In developing a succession plan, is it smart to inform successors that they are indeed, the successors?
There are a lot of pros/cons for informing successors of their status within an organization. Some argue that informing successors can lead to an increase in poaching of high potentials. Others argue that not informing successors can lead to anxiety. Some of the pros of informing successors include communicating openness, motivating employees to further develop themselves, and providing reason behind different development initiatives.
I agree with most that you should definitely tell them and include them in the planning. Make sure everyone is on the same page in order to best move forward.
Whether we like to think so or not, life is a test both in business and in our lives outside the office walls. If your organization has a leadership or management development program, then by all means, those individuals invited into the program will know what is up. As a leader, part of your job is to extend the organizational vision as well your own to everyone else so as to create an engaged workforce. You want the organization to keep moving forward and upward and that will take a new generation educated and immersed in things you are not fully able to work with. If you are smart, you will walk around, talk to those working for the company and listen to your management team and ensure that you are informed about the people and the projects. You can create challenges for rising stars, but do so in a fashion where they will not be able to brag or think something is up. Not until you are ready to name a successor should you say anything. Once you have found that individual, you need to create a succession plan where you will work with them and have them rotate around the organization.
Yes to the question - and to respond to the text after, that is why attorney's draw up non-compete agreements, clauses non-circs non-disclosures to keep things tight within a business. This is a question for a business law attorney who can have the counsel of a intellectual property rights attorney at bay, and perhaps an attorney experienced with trusts, depending upon your business structure and how your assets are protected. This is a Pandora's box question which you need big experts on your team.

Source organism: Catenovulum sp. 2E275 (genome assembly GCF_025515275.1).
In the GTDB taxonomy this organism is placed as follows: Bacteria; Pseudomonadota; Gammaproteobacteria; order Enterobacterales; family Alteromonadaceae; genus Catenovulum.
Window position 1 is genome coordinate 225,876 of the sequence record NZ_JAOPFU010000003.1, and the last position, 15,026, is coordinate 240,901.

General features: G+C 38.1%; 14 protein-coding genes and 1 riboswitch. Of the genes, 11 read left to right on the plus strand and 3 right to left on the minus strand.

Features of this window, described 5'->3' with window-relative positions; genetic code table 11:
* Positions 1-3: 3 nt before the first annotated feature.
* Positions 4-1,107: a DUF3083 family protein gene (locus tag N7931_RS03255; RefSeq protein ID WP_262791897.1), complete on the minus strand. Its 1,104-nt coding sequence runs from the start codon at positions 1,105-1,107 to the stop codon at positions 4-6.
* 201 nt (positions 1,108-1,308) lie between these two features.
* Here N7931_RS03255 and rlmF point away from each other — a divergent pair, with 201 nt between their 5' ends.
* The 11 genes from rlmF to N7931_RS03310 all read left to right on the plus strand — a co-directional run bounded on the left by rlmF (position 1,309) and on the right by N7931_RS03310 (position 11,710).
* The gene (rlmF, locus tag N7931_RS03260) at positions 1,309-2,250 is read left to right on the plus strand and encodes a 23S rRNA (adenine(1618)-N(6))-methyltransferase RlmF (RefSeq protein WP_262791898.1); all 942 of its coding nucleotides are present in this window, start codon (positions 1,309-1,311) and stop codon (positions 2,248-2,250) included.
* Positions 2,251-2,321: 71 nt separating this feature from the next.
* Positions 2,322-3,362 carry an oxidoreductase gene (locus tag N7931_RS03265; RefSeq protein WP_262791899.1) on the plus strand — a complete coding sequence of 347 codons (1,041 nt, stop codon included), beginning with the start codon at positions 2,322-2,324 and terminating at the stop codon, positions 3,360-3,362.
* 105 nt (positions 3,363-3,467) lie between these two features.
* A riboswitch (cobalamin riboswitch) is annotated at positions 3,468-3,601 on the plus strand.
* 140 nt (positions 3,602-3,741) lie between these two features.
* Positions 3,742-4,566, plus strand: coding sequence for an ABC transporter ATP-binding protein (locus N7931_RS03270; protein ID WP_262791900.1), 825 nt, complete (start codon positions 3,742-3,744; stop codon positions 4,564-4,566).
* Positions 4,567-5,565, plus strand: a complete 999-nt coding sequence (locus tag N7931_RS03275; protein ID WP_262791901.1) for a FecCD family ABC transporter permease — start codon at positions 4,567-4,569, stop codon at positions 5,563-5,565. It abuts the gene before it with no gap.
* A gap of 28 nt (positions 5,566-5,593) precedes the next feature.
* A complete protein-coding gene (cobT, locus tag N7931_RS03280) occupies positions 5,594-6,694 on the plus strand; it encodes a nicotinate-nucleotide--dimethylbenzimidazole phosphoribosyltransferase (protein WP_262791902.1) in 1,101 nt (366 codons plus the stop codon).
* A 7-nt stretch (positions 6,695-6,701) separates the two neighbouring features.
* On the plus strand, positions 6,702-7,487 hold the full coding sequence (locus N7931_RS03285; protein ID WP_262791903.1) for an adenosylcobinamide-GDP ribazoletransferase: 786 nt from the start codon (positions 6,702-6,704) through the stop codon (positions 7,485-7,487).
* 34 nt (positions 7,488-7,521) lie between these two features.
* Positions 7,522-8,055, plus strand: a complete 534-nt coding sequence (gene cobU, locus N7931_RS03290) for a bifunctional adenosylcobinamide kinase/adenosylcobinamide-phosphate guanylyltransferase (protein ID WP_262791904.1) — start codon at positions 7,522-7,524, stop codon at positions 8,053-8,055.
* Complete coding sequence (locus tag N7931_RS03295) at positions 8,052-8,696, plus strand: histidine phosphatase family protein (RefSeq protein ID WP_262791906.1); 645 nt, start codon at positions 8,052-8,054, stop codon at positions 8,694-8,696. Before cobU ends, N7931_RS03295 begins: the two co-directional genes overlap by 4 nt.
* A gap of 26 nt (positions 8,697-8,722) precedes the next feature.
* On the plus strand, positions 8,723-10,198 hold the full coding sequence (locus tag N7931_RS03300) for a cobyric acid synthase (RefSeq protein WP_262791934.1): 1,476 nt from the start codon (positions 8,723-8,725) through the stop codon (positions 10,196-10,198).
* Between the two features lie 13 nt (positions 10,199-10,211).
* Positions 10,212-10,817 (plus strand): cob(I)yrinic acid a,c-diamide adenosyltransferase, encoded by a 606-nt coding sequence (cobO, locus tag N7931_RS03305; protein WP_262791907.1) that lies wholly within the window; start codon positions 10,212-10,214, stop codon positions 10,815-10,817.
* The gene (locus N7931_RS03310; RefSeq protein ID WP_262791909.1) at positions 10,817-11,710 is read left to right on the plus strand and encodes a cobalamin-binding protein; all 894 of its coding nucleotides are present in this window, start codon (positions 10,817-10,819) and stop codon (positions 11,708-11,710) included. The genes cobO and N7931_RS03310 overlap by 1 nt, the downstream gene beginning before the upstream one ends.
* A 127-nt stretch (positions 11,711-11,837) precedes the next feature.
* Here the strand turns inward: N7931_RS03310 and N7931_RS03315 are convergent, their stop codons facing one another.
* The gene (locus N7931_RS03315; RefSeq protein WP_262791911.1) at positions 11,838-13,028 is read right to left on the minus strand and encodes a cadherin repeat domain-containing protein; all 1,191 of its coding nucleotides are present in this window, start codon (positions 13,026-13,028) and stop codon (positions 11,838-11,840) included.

I'm curious about how you've made your decisions about who will be your successors. Have you met with the prospective successors to make sure that your plans for them match their career goals? Have you considered providing and assessment to those interested and qualified to see who would be the best fit for the positions that you need to fill? If you're clear about who will be your successors and the process for this decision making seems fair to the employees, I think an open approach is the best way to go.
It's smart to inform successors if you want to exhibit transparency, foster cooperation, and maintain the success of the enterprise.
If someone can be poached, they weren't committed to the position you were going to offer them in the first place. Knowing that they are being groomed for a higher position may also be a motivator to stay with the organization.
Also, if a position is particularly complex, it's a smart move to create a long-term structure wherein the successor is gradually trained in the skills of his/her predecessor, along with doing some shadowing before the position is made vacant.
It is inappropriate to inform the successors mainly becoz there cud demoralize the other team members who are already into the race..
In my view, let the team be nurtured and the Leader should be placed spontaneously without giving them to discuss and resist.
I think it is important to inform them but prior to this let others who may think that it is them know first then explain why the decision was made in clear terms. Be confident in your decision. Letting them know and having steps set for the transaction will be important.
Yes. Then they can start acting like leaders and if they don't, you can prune them.
Hi Michael, I would argue for definitely telling successors of what you're planning. I believe that REAL leadership is born through transparency and strategy. Yes of course a person might feel nervous or a little anxious, but this is also one way to find out for sure if they're the right person for the job, if they are not really right for the position its better you know sooner than later. Luke